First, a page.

Beth, Redwood City, Calif.

Your visitor looks to be a hooded oriole (Icterus cucullatus). These birds eat insects, small fruit, nectar from flowers, and the visit hummer feeders to sip nectar with the other birds. Over 50 different bird species have been spotted freeloading at hummingbirds feeders from time to time. Nothing like a little free junk food to start the day. /Gary

Posted on Tuesday, March 29th, 2011
Under: Hooded oriole, hummingbirds | 3 Comments »

Scrub jays eat ticks from backs of deer

Jay eats ticks on deer’s head. Photo by George Puterbaugh, Walnut Creek, CA
jay deer george puterbaugh wc

Over the last couple of weeks I have seen a blue jay hopping on the back, neck and head of a deer and pecking out of the fur insects or something. I have only seen a similar act by birds in Africa working over a water buffalo. Is this unusual for this area?
George Puterbaugh, Walnut Creek, Calif.

It’s actually pretty common. About a year ago I answered a similar question in my newspaper column and immediately received a bunch of e-mails and letters from other readers who had observed jays hopping around on deer and pecking and feeding on ectoparasites (ticks, fleas, lice) in the same way as oxpeckers dine on the backs of large grazing animals in Africa.

I did a little research and found a couple of scientific papers reporting on “Observations of Scrub Jays Cleaning Ectoparasites from Black-Tailed deer” as far back as 1944. The deer appear to love it. They certainly don’t protest. /Gary

Posted on Monday, March 28th, 2011
Under: deer, scrub jay | No Comments »

Sandhill cranes wintering at Holland Tract in the Delta

Sandhill cranes over Holland Tract. Photo by Dave Harper, Oakley, CA
sandhill crane dave harper oakley

Sandhill cranes (Grus canadensis) spend the winter at Holland Tract in the Eastern part of Contra Costa County, California, in the Delta about 40 miles east of San Francisco.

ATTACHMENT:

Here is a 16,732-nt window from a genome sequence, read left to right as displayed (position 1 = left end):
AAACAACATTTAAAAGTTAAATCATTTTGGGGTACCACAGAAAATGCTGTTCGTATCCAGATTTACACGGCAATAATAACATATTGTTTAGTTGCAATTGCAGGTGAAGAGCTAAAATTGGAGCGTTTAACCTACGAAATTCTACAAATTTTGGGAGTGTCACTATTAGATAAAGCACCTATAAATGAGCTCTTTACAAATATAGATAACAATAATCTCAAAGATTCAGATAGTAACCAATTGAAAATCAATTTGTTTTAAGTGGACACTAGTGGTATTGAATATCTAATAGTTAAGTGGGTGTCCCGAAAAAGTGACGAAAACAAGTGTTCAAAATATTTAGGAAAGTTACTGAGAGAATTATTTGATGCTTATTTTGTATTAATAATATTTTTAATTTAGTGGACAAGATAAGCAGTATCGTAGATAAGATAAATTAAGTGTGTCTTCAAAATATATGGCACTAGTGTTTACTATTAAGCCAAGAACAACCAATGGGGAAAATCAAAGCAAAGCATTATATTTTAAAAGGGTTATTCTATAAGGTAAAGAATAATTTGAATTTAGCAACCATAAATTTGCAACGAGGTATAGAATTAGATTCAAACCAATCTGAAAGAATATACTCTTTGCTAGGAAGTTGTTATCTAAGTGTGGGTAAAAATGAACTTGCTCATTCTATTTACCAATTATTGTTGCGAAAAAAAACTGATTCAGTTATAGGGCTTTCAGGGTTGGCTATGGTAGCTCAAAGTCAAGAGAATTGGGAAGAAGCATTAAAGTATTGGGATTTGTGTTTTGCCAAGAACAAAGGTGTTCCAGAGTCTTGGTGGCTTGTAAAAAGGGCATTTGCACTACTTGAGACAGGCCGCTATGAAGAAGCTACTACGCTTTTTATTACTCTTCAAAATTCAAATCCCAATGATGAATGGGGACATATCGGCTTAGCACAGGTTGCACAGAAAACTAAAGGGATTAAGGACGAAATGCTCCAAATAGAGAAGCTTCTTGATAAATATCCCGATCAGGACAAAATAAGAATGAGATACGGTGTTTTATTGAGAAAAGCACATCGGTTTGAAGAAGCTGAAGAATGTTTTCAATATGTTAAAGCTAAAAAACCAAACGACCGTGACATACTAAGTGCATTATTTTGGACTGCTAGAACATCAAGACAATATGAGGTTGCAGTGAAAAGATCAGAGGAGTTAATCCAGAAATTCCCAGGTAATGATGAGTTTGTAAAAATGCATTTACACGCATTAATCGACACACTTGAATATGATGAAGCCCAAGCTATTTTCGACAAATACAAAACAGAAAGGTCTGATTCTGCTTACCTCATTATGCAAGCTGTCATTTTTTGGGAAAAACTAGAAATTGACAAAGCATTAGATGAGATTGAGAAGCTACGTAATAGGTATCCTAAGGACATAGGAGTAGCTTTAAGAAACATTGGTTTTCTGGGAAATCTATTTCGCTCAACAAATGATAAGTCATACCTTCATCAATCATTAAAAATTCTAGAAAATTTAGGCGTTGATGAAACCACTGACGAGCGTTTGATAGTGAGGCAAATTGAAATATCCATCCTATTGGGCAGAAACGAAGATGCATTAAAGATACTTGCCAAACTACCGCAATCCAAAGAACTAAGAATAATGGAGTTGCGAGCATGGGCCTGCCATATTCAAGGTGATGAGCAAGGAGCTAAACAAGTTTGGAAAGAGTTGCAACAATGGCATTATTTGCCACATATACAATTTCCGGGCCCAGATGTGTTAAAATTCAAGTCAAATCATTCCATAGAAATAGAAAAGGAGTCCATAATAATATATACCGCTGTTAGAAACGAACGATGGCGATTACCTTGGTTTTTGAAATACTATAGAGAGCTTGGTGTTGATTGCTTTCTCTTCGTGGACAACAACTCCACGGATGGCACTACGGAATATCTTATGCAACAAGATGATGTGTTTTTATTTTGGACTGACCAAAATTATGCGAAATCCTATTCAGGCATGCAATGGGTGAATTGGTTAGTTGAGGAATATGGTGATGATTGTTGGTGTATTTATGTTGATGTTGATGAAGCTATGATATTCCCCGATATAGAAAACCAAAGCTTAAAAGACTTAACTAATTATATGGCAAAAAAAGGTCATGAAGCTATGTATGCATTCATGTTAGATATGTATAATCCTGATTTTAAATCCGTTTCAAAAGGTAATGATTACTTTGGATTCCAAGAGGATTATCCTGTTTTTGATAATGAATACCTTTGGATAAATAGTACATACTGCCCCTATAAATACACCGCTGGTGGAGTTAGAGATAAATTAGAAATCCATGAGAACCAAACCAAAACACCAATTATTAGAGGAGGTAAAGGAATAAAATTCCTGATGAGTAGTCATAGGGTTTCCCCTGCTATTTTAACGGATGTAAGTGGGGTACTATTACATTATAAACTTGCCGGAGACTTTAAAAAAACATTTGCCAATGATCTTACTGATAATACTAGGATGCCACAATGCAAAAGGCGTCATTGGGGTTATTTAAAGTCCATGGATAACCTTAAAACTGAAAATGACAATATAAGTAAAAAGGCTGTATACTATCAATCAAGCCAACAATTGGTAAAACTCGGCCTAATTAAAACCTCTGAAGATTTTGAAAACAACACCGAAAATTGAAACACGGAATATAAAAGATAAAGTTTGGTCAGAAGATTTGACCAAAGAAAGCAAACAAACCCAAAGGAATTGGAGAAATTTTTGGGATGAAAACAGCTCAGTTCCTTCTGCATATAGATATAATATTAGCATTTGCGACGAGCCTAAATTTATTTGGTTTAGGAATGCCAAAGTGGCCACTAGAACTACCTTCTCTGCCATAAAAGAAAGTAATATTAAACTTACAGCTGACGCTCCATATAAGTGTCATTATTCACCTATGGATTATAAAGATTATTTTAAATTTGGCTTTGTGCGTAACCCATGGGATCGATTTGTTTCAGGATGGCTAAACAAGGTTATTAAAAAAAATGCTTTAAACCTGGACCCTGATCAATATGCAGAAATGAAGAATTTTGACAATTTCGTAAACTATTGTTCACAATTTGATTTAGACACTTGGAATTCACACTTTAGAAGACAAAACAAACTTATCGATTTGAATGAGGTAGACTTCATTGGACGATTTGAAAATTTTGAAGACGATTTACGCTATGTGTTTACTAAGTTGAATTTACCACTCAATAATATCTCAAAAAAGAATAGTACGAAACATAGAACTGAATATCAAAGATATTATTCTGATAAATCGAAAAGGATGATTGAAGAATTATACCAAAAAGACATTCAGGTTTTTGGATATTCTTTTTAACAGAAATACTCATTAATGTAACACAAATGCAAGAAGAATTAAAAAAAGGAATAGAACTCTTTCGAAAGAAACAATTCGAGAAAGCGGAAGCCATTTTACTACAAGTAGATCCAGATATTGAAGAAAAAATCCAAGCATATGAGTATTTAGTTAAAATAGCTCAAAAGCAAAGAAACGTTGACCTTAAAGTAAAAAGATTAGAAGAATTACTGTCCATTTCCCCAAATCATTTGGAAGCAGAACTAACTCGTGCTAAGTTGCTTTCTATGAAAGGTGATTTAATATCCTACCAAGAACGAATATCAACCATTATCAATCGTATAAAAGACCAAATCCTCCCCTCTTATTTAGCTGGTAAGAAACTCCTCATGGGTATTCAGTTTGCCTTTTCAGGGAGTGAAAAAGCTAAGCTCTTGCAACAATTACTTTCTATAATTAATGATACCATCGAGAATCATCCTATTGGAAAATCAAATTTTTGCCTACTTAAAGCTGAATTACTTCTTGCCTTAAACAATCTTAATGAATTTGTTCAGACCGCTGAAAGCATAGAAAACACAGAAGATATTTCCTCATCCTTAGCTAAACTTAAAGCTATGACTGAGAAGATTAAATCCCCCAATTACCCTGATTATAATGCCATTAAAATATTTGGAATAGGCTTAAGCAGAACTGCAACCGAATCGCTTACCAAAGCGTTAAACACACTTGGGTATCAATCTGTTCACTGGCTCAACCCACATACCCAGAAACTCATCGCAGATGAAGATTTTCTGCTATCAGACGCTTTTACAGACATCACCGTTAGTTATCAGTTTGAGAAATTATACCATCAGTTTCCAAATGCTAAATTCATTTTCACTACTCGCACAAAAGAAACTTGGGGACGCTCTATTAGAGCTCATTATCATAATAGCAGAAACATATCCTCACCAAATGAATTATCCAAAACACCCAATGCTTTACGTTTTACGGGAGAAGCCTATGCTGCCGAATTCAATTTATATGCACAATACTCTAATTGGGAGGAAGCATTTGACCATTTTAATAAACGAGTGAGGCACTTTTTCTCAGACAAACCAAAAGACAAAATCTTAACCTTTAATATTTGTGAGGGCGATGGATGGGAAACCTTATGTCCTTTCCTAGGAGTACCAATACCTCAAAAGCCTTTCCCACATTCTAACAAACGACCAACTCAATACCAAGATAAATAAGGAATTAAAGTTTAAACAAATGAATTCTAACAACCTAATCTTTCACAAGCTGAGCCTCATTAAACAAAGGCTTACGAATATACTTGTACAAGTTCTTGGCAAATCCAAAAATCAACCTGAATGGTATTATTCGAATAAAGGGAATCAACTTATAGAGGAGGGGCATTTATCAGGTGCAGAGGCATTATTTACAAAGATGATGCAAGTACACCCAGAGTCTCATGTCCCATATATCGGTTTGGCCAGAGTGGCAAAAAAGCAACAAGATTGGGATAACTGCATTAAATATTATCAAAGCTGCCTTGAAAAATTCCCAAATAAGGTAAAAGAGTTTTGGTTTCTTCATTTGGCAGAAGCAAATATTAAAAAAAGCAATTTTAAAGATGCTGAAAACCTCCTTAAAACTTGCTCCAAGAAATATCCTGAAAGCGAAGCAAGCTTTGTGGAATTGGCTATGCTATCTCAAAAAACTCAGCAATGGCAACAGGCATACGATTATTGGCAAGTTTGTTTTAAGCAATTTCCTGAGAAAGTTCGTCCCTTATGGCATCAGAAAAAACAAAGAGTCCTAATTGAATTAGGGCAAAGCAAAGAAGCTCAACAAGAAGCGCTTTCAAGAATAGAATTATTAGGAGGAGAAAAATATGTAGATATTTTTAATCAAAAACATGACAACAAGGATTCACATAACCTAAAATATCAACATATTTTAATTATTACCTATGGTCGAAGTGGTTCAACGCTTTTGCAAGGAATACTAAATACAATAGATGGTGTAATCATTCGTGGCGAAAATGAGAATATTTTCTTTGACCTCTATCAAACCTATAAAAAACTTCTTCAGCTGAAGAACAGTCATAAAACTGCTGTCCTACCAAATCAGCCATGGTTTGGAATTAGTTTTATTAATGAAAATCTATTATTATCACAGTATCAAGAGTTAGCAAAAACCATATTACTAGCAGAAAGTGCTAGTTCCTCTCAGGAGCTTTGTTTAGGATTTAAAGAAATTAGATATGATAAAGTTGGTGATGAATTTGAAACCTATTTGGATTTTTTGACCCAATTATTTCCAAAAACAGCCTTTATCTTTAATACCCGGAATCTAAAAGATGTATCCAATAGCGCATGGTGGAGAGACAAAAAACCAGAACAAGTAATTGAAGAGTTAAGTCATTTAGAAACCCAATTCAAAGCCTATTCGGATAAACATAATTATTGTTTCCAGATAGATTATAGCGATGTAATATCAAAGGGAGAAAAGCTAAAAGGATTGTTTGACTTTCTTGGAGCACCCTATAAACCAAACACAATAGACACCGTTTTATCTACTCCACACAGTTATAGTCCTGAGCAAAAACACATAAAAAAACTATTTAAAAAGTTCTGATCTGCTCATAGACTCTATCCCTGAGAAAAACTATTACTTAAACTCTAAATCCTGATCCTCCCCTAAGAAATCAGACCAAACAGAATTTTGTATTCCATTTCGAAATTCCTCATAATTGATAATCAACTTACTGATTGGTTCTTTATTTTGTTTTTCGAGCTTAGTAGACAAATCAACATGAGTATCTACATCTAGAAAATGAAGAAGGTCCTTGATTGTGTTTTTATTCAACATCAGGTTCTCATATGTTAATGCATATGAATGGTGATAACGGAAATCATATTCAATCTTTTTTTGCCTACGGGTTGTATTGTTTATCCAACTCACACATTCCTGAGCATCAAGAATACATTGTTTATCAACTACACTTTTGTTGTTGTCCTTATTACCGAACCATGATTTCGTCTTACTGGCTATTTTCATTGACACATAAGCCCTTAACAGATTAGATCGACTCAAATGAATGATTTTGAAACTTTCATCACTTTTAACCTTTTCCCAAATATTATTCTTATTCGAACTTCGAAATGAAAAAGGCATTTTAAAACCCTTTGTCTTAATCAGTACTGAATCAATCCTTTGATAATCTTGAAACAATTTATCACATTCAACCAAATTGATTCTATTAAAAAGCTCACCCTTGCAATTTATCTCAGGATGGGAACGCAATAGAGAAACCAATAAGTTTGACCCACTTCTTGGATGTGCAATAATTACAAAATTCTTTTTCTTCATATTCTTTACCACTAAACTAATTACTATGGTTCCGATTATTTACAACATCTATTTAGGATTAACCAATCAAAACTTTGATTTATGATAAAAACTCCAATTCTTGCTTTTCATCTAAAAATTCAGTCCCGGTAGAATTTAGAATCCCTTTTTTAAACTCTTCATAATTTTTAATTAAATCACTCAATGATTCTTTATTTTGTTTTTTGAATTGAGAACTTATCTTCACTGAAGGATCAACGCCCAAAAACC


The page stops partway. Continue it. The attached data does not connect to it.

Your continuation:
These enormous,  nearly 4-foot tall birds, are similar to herons. They have a very obvious red patch on their foreheads. As you can see, they are quite beautiful. My thanks to Dave Harper, of Oakley, California, for sending me these excellent photographs for our enjoyment. Thanks, Dave. /Gary

Sandhill cranes over Holland Tract. Photo by Dave Harper, Oakley, CA
sandhill crane2 dave harper oakley

Posted on Friday, March 25th, 2011
Under: Sandhill crane | 1 Comment »

Hummingbird photo: Up close and VERY personal

Hummingbird by Rochelle Rosenkild,
humm rochelle rosenkild san bernardino co

My niece has an old rose bush in her yard with a hummingbird’s nest in it.

I love this picture because one can see every …  little …  teeny feather. How precious is that! This is near Riverside, CA.
Karen, Hayward, Calif.

Every little teeny feather is right! What a beautiful photo! A hummingbird, up close and VERY personal! Thanks for sharing this. /Gary

Posted on Thursday, March 24th, 2011
Under: hummingbirds | No Comments »

White-tailed kites preying on rodents — nesting time is near

Kite with rodent kill. Photo by Marina Chainey, Richmond, CA
1kite marina chainey richmond